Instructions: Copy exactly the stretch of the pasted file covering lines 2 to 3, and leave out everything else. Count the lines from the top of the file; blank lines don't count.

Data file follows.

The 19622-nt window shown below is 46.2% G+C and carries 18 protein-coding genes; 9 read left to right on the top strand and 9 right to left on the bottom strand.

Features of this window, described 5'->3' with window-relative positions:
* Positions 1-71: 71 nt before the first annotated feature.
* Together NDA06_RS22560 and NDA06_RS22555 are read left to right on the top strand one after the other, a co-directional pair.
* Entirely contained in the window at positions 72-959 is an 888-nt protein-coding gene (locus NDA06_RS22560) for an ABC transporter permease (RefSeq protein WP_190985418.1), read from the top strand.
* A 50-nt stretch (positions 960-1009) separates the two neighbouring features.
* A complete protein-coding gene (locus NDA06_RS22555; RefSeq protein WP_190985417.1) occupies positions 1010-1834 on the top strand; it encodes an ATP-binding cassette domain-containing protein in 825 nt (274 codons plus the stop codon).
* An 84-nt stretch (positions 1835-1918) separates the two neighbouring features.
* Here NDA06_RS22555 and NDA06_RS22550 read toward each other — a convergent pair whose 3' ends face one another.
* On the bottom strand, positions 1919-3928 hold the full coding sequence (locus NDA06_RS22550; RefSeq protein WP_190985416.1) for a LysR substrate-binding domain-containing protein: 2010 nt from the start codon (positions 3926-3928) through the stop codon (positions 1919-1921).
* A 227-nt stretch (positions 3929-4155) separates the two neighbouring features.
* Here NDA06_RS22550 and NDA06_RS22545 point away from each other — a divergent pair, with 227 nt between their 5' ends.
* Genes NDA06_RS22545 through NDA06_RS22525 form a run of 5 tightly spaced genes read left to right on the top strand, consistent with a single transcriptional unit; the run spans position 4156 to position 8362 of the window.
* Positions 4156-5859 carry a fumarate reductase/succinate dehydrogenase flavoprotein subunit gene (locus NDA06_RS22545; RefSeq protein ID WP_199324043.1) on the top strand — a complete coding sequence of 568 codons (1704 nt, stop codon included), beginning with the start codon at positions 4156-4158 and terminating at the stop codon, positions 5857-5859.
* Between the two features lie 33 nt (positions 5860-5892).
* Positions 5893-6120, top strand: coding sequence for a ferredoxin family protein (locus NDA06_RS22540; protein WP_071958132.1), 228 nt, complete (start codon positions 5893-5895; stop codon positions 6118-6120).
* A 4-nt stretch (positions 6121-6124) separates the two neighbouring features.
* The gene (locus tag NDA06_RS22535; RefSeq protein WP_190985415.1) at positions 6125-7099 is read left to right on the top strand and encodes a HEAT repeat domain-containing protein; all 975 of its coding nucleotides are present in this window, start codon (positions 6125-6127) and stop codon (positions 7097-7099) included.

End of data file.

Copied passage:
Features of this window, described 5'->3' with window-relative positions:
* Positions 1-71: 71 nt before the first annotated feature.